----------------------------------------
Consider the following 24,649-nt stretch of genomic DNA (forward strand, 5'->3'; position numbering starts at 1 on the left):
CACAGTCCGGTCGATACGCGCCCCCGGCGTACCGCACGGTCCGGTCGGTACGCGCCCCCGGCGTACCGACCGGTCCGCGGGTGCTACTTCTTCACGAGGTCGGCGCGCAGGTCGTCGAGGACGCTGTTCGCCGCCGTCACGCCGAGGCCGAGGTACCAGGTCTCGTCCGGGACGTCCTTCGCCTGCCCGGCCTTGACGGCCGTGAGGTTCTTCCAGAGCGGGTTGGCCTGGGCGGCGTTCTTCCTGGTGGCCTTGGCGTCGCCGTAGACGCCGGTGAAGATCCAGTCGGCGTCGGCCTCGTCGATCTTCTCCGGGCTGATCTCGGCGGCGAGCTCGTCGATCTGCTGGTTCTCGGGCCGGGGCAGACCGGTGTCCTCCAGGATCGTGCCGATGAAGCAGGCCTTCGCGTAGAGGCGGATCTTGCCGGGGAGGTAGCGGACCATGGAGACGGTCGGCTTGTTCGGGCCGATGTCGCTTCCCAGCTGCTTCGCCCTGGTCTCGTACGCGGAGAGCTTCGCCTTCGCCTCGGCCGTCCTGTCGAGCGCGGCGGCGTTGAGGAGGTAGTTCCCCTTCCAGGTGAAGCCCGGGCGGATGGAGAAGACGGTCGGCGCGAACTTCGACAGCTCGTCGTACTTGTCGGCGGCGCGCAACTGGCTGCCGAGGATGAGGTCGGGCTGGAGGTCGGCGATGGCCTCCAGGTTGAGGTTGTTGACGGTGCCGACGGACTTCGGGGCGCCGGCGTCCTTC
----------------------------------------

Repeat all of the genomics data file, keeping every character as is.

Consider the following 24,649-nt stretch of genomic DNA (forward strand, 5'->3'; position numbering starts at 1 on the left):
CACAGTCCGGTCGATACGCGCCCCCGGCGTACCGCACGGTCCGGTCGGTACGCGCCCCCGGCGTACCGACCGGTCCGCGGGTGCTACTTCTTCACGAGGTCGGCGCGCAGGTCGTCGAGGACGCTGTTCGCCGCCGTCACGCCGAGGCCGAGGTACCAGGTCTCGTCCGGGACGTCCTTCGCCTGCCCGGCCTTGACGGCCGTGAGGTTCTTCCAGAGCGGGTTGGCCTGGGCGGCGTTCTTCCTGGTGGCCTTGGCGTCGCCGTAGACGCCGGTGAAGATCCAGTCGGCGTCGGCCTCGTCGATCTTCTCCGGGCTGATCTCGGCGGCGAGCTCGTCGATCTGCTGGTTCTCGGGCCGGGGCAGACCGGTGTCCTCCAGGATCGTGCCGATGAAGCAGGCCTTCGCGTAGAGGCGGATCTTGCCGGGGAGGTAGCGGACCATGGAGACGGTCGGCTTGTTCGGGCCGATGTCGCTTCCCAGCTGCTTCGCCCTGGTCTCGTACGCGGAGAGCTTCGCCTTCGCCTCGGCCGTCCTGTCGAGCGCGGCGGCGTTGAGGAGGTAGTTCCCCTTCCAGGTGAAGCCCGGGCGGATGGAGAAGACGGTCGGCGCGAACTTCGACAGCTCGTCGTACTTGTCGGCGGCGCGCAACTGGCTGCCGAGGATGAGGTCGGGCTGGAGGTCGGCGATGGCCTCCAGGTTGAGGTTGTTGACGGTGCCGACGGACTTCGGGGCGCCGGCGTCCTTC